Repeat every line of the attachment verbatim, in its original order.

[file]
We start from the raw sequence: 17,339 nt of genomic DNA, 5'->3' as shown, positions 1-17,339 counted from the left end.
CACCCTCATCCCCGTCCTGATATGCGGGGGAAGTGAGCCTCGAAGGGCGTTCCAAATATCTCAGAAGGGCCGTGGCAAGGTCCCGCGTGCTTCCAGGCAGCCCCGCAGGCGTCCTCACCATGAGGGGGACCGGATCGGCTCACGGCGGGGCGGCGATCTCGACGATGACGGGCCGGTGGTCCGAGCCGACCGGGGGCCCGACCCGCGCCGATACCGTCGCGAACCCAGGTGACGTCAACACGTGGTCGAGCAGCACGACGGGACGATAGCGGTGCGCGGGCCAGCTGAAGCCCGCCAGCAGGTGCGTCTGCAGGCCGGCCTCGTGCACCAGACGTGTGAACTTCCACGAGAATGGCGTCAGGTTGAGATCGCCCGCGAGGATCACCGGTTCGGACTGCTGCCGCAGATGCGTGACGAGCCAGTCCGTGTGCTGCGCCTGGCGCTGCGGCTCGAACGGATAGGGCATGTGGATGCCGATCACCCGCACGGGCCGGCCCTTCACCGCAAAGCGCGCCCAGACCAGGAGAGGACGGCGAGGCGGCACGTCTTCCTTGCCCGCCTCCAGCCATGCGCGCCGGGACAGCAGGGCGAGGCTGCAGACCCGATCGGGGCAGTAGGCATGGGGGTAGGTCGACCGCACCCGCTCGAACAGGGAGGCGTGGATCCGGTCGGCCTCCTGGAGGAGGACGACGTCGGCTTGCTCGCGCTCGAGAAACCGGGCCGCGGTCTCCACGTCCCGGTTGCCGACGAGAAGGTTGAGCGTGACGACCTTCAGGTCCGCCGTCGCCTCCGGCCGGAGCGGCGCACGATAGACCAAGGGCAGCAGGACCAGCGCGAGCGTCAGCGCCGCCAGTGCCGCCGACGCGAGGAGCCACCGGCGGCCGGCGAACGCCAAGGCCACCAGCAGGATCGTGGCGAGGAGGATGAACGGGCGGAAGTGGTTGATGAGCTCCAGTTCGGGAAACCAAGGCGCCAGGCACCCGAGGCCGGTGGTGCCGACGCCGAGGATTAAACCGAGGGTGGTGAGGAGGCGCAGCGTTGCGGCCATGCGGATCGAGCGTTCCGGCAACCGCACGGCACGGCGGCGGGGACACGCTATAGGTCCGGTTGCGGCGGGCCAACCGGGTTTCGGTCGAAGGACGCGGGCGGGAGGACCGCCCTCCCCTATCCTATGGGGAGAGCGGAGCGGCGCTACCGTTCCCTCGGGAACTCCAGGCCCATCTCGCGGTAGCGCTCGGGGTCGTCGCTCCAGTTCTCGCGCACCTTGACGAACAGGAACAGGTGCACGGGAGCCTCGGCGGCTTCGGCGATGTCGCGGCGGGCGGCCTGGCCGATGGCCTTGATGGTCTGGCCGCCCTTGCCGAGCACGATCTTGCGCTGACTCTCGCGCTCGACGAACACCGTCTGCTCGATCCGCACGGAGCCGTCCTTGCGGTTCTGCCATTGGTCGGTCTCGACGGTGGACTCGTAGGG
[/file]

We start from the raw sequence: 17,339 nt of genomic DNA, 5'->3' as shown, positions 1-17,339 counted from the left end.
CACCCTCATCCCCGTCCTGATATGCGGGGGAAGTGAGCCTCGAAGGGCGTTCCAAATATCTCAGAAGGGCCGTGGCAAGGTCCCGCGTGCTTCCAGGCAGCCCCGCAGGCGTCCTCACCATGAGGGGGACCGGATCGGCTCACGGCGGGGCGGCGATCTCGACGATGACGGGCCGGTGGTCCGAGCCGACCGGGGGCCCGACCCGCGCCGATACCGTCGCGAACCCAGGTGACGTCAACACGTGGTCGAGCAGCACGACGGGACGATAGCGGTGCGCGGGCCAGCTGAAGCCCGCCAGCAGGTGCGTCTGCAGGCCGGCCTCGTGCACCAGACGTGTGAACTTCCACGAGAATGGCGTCAGGTTGAGATCGCCCGCGAGGATCACCGGTTCGGACTGCTGCCGCAGATGCGTGACGAGCCAGTCCGTGTGCTGCGCCTGGCGCTGCGGCTCGAACGGATAGGGCATGTGGATGCCGATCACCCGCACGGGCCGGCCCTTCACCGCAAAGCGCGCCCAGACCAGGAGAGGACGGCGAGGCGGCACGTCTTCCTTGCCCGCCTCCAGCCATGCGCGCCGGGACAGCAGGGCGAGGCTGCAGACCCGATCGGGGCAGTAGGCATGGGGGTAGGTCGACCGCACCCGCTCGAACAGGGAGGCGTGGATCCGGTCGGCCTCCTGGAGGAGGACGACGTCGGCTTGCTCGCGCTCGAGAAACCGGGCCGCGGTCTCCACGTCCCGGTTGCCGACGAGAAGGTTGAGCGTGACGACCTTCAGGTCCGCCGTCGCCTCCGGCCGGAGCGGCGCACGATAGACCAAGGGCAGCAGGACCAGCGCGAGCGTCAGCGCCGCCAGTGCCGCCGACGCGAGGAGCCACCGGCGGCCGGCGAACGCCAAGGCCACCAGCAGGATCGTGGCGAGGAGGATGAACGGGCGGAAGTGGTTGATGAGCTCCAGTTCGGGAAACCAAGGCGCCAGGCACCCGAGGCCGGTGGTGCCGACGCCGAGGATTAAACCGAGGGTGGTGAGGAGGCGCAGCGTTGCGGCCATGCGGATCGAGCGTTCCGGCAACCGCACGGCACGGCGGCGGGGACACGCTATAGGTCCGGTTGCGGCGGGCCAACCGGGTTTCGGTCGAAGGACGCGGGCGGGAGGACCGCCCTCCCCTATCCTATGGGGAGAGCGGAGCGGCGCTACCGTTCCCTCGGGAACTCCAGGCCCATCTCGCGGTAGCGCTCGGGGTCGTCGCTCCAGTTCTCGCGCACCTTGACGAACAGGAACAGGTGCACGGGAGCCTCGGCGGCTTCGGCGATGTCGCGGCGGGCGGCCTGGCCGATGGCCTTGATGGTCTGGCCGCCCTTGCCGAGCACGATCTTGCGCTGACTCTCGCGCTCGACGAACACCGTCTGCTCGATCCGCACGGAGCCGTCCTTGCGGTTCTGCCATTGGTCGGTCTCGACGGTGGACTCGTAGGG